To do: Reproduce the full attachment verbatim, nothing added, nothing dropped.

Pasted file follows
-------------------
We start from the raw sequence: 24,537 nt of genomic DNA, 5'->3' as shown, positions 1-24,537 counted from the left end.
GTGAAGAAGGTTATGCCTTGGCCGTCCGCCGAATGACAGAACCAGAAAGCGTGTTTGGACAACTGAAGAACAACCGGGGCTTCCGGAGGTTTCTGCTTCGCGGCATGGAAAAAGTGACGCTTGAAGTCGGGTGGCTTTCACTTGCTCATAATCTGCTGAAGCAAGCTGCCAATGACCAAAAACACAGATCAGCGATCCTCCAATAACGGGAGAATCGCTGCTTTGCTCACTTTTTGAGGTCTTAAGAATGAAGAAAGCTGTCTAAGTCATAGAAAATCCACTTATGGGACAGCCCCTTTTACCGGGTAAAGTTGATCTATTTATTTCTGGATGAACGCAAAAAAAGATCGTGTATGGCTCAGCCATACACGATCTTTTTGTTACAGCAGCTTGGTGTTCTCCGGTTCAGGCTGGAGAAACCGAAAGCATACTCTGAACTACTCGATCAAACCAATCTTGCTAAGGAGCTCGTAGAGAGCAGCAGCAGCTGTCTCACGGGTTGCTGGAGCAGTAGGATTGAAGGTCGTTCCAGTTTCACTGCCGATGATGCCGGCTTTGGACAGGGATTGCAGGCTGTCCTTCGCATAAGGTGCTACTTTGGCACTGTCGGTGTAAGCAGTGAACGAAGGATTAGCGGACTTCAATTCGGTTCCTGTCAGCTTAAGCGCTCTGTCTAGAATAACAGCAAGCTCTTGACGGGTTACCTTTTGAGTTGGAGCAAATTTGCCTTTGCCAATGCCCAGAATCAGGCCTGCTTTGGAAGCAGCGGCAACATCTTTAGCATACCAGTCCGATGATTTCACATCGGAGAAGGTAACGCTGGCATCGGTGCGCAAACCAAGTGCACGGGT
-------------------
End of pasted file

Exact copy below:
We start from the raw sequence: 24,537 nt of genomic DNA, 5'->3' as shown, positions 1-24,537 counted from the left end.
GTGAAGAAGGTTATGCCTTGGCCGTCCGCCGAATGACAGAACCAGAAAGCGTGTTTGGACAACTGAAGAACAACCGGGGCTTCCGGAGGTTTCTGCTTCGCGGCATGGAAAAAGTGACGCTTGAAGTCGGGTGGCTTTCACTTGCTCATAATCTGCTGAAGCAAGCTGCCAATGACCAAAAACACAGATCAGCGATCCTCCAATAACGGGAGAATCGCTGCTTTGCTCACTTTTTGAGGTCTTAAGAATGAAGAAAGCTGTCTAAGTCATAGAAAATCCACTTATGGGACAGCCCCTTTTACCGGGTAAAGTTGATCTATTTATTTCTGGATGAACGCAAAAAAAGATCGTGTATGGCTCAGCCATACACGATCTTTTTGTTACAGCAGCTTGGTGTTCTCCGGTTCAGGCTGGAGAAACCGAAAGCATACTCTGAACTACTCGATCAAACCAATCTTGCTAAGGAGCTCGTAGAGAGCAGCAGCAGCTGTCTCACGGGTTGCTGGAGCAGTAGGATTGAAGGTCGTTCCAGTTTCACTGCCGATGATGCCGGCTTTGGACAGGGATTGCAGGCTGTCCTTCGCATAAGGTGCTACTTTGGCACTGTCGGTGTAAGCAGTGAACGAAGGATTAGCGGACTTCAATTCGGTTCCTGTCAGCTTAAGCGCTCTGTCTAGAATAACAGCAAGCTCTTGACGGGTTACCTTTTGAGTTGGAGCAAATTTGCCTTTGCCAATGCCCAGAATCAGGCCTGCTTTGGAAGCAGCGGCAACATCTTTAGCATACCAGTCCGATGATTTCACATCGGAGAAGGTAACGCTGGCATCGGTGCGCAAACCAAGTGCACGGGT